In response to an ADF letter, Indiana University-Bloomington announced last week that it removed a ban on religious activities from its student activity fee system. In December 2010, ADF sent a letter to IU on behalf of student leaders of Impact Movement, a Christian student organization at IU. Impact Movement applied for student fee funding last fall to send some of its members to its national conference over New Year’s weekend. IU’s Student Activity Funding Board denied the request, citing the potential for the conference to include proselytizing and other religious activities. At the time, IU policy excluded funding for student group activities that involved “religious proselytizing” or “sectarian events (ceremonies, services, and religious rites).”
Last week, the president of IU’s Student Activity Funding Board contacted Impact Movement’s leadership and informed them of the policy change, which completely removes the ban on religious activities. The Funding Board asked Impact Movement to reapply for the funding so that the Board could reprocess the request. Kudos to IU for removing this viewpoint discriminatory policy.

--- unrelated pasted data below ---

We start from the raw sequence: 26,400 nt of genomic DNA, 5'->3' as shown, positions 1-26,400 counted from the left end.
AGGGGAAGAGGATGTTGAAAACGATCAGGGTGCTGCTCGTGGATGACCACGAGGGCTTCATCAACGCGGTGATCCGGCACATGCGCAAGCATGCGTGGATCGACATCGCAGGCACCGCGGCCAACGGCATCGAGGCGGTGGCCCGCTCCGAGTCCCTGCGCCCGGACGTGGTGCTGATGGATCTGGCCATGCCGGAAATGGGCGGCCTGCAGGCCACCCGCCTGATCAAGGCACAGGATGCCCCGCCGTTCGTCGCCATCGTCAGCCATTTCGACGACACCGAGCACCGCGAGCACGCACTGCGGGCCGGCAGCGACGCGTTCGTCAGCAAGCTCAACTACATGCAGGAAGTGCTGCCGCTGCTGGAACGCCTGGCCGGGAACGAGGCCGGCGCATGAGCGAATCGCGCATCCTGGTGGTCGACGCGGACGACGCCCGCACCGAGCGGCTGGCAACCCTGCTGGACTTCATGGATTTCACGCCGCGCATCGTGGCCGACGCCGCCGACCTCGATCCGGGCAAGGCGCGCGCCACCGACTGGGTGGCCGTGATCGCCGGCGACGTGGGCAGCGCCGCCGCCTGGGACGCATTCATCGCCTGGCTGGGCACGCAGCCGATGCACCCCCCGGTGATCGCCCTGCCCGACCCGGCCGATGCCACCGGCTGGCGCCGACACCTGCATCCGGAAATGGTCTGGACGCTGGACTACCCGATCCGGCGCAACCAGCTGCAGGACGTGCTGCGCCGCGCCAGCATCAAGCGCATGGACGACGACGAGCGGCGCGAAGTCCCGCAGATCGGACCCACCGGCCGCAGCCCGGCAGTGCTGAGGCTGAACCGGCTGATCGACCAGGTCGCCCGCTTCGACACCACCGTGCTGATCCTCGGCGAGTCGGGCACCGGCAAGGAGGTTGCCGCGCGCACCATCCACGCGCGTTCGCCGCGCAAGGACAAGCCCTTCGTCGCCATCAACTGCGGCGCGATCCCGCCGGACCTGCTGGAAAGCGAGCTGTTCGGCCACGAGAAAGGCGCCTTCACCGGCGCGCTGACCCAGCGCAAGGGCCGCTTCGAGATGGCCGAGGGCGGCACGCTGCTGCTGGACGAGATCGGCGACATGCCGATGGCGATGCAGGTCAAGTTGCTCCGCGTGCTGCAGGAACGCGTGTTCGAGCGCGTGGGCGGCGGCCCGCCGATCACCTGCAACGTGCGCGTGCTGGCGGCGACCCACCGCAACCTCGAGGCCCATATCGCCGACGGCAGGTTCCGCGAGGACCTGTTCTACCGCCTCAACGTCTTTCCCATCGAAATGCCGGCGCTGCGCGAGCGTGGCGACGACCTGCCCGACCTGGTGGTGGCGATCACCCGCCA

IU’s decision comes on the heels of the Badger Catholic v. Walsh case, in which the U.S. Court of Appeals for the Seventh Circuit, which has jurisdiction over Indiana, held that the University of Wisconsin violated the First Amendment by prohibiting student groups from receiving student activity fees for any activity that may include prayer, worship, or proselytizing. (Full disclosure: ADF is counsel on the case.) That decision rests on 30 years of Supreme Court precedent. However, the University of Wisconsin filed a cert petition in December, asking the Supreme Court to take the Badger Catholic case and re-examine whether religious speech should get equal access to public forums. The Justices will consider the petition at their Friday conference this week, and we should know by Monday at 10:00 a.m. (Eastern) whether the Supreme Court will take the case.
In the mean time, our Christian brothers and sisters in the Impact Movement can continue making an even bigger impact at IU now that they are on equal footing with all other student groups.
This post originally appeared here.